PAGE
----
Good or bad - That's not how I think of foods or calorie balance at all. Is the big scoop of energy drink mix bad because it's mostly sugars or is it good because it helped me ride 47 miles at a decent pace? (To me it's neither, it's just an energy drink!)


    If calorie counting.
    I found it a very useful and educational tool for a relatively short period of time, stripped away excuses too. Gave me the ability to manage my weight loss phase in the way I wanted. Not needed by me to maintain weight including making small adjustments when I need or want to.
  • cbihatt
    cbihatt Posts: 318 Member
    I count calories and I try to hit my targets, but I don’t really think about it as CICO. If I want to eat something and it’s over my calories, I just make a choice about whether or not to eat it. I don’t then try to counteract it by exercising more. I either accept that I will be over calories, or choose to not eat the extra and be on target. That said, if I had a hard workout on a particular day, I might be more inclined to go over my calories than if it were a rest day, for example.

    I try to stay between the lines of giving myself too many rules and giving myself too much freedom to break them. If I go too far in either direction, I am likely to go into a tailspin.
  • Xellercin
    Xellercin Posts: 777 Member
    AnnPT77 wrote: »
    For me, as a data geek and long-time hedonist, calorie counting has been a nearly perfect tool. Counting is neither burdensome nor psychologically troubling, and it lets me eat every delicious calorie possible today, while still paving a road to good quality of life for my future self. Happy balance: Yay!

    I find it odd
    (1) when people see calorie counting as somehow more psychologically fraught than (say) financial budgeting, and
    (2) that I'm personally seemingly entirely capable of "intuitive spending" (without being a wealthy person), but that I intuitively over-eat (whereas some other people need both financial and calorie budgets, or neither, or the opposite from me (financial but not calorie) - that's weird).

    I get that eating has a relationship, for many, to stress, self-worth, emotions, etc. . . . but so does money, often. They're not the same, but there are a lot of analogies, I think.

    Calorie counting is a tool. If a person finds it useful, cool. If they find calorie counting problematic in some way, there are other tools that can work.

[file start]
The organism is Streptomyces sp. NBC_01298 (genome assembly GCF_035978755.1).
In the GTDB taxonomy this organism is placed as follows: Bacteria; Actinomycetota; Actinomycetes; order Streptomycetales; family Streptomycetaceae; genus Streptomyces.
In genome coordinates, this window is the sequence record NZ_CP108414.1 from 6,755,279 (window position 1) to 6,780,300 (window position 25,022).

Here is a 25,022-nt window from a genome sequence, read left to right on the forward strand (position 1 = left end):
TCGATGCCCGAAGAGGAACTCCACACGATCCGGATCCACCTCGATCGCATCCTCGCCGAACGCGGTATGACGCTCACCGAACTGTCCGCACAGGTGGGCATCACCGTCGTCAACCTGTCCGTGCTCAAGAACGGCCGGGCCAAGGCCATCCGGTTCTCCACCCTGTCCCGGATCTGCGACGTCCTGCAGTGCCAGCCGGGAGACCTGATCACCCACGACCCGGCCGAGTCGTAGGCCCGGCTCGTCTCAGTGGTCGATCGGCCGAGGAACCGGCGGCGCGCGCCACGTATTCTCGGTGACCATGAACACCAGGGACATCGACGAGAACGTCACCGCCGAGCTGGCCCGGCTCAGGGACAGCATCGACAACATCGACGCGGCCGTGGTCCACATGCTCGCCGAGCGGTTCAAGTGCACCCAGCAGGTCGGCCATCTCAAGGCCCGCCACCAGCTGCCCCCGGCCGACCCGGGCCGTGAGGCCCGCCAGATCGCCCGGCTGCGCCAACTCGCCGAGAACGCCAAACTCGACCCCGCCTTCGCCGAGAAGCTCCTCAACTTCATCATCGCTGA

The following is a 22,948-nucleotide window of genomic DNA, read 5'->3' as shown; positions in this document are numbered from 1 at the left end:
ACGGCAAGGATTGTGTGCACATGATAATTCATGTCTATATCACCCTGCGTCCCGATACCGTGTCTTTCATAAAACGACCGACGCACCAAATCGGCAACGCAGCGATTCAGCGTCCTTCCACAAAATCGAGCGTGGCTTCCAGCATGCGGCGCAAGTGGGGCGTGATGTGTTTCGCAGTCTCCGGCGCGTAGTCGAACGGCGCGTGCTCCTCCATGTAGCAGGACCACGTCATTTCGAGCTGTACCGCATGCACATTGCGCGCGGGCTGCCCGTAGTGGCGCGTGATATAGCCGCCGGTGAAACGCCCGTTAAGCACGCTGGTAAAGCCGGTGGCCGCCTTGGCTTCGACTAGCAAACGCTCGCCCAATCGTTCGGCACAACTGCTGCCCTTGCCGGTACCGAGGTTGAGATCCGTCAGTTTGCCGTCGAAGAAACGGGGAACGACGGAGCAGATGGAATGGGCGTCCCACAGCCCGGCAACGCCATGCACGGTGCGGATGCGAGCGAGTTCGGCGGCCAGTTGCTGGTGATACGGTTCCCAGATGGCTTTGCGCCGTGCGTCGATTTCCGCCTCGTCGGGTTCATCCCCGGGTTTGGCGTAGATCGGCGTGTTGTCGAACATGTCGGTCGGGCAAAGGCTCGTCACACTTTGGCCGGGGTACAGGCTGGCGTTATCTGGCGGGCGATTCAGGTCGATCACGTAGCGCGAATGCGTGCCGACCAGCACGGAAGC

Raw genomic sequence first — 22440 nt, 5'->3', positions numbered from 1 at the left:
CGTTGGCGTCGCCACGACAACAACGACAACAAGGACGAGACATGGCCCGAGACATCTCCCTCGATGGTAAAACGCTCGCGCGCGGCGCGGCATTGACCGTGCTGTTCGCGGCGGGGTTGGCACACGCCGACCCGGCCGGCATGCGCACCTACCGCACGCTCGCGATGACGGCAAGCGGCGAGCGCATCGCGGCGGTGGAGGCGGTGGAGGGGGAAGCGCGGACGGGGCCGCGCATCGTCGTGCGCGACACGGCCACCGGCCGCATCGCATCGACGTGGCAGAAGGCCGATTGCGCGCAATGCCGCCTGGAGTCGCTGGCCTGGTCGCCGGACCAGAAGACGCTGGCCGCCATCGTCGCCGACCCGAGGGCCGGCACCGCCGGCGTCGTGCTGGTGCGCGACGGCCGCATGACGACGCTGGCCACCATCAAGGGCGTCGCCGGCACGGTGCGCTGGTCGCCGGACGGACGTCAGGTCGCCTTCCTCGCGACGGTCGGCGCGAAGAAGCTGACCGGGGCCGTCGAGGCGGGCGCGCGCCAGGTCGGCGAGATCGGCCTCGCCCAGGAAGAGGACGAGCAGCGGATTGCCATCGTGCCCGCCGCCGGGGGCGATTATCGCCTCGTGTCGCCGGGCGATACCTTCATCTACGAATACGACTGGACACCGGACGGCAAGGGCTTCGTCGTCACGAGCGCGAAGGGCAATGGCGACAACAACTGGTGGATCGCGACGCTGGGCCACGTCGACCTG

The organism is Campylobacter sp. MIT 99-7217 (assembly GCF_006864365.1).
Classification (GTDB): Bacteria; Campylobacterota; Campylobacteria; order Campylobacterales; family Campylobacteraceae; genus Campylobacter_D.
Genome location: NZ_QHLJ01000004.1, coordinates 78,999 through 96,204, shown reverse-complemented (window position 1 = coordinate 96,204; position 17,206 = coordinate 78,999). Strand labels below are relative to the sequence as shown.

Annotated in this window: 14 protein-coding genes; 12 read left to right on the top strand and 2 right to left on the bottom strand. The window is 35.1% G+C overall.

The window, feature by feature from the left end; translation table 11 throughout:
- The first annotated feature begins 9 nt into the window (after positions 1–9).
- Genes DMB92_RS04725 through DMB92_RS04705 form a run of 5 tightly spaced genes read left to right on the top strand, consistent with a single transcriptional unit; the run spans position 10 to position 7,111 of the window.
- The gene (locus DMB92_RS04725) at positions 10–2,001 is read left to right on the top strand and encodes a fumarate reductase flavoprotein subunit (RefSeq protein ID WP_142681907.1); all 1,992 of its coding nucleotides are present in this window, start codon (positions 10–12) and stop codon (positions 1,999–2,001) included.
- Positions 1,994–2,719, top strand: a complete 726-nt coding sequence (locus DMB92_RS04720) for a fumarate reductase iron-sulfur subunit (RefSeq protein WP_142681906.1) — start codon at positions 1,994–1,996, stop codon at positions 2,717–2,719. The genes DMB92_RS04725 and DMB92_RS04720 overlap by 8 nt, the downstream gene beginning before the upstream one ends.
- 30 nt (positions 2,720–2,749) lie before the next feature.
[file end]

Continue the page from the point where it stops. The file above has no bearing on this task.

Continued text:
CICO, on the other hand - the calorie balance formula - that's non-negotiable. It applies to everyone. It may not apply in the simplistic static way that many people seem to assume and expect . . . but lots of things are more nuanced than they seem at first glance. In some specific cases, it can be quite complex (maybe too complex) to apply via calorie counting - for someone with a cycling thyroid condition, as one example - but it still applies, IMO.

    P.S. On the specific point of deserving food, I agree with sijomial. I don't think about food that way, or exercise as paying for food somehow. As a hedonist, I want all the yummy stuff, but I don't feel like it's a question of deserving it. I feel lucky and grateful to have - so far - pretty easy access to enough (and more) of it. There's an element of using that privilege responsibly that matters to me, and calorie counting has helped me to behave more responsibly in that sense, as well as to be a more responsible steward for my future self.

    I don't think of my body and mind and my self as separate or separable things, at root, really. The idea that my body wants different things from my mind/self doesn't intuit for me. (Even that current self/future self construct is more metaphorical than real.) Behavior matters more than mindset, anyway. They can't be entirely separated, but I'm a believer in the usefulness of doing a slightly foreign-feeling thing by intention until it becomes an automatic way of behaving, i.e., sort of fake it 'til you make it.

    With how much debt most people have, I think most people have similar issues with eating as they do with spending.
  • AnnPT77
    AnnPT77 Posts: 24,799 Member
    Xellercin wrote: »
    AnnPT77 wrote: »
    For me, as a data geek and long-time hedonist, calorie counting has been a nearly perfect tool. Counting is neither burdensome nor psychologically troubling, and it lets me eat every delicious calorie possible today, while still paving a road to good quality of life for my future self. Happy balance: Yay!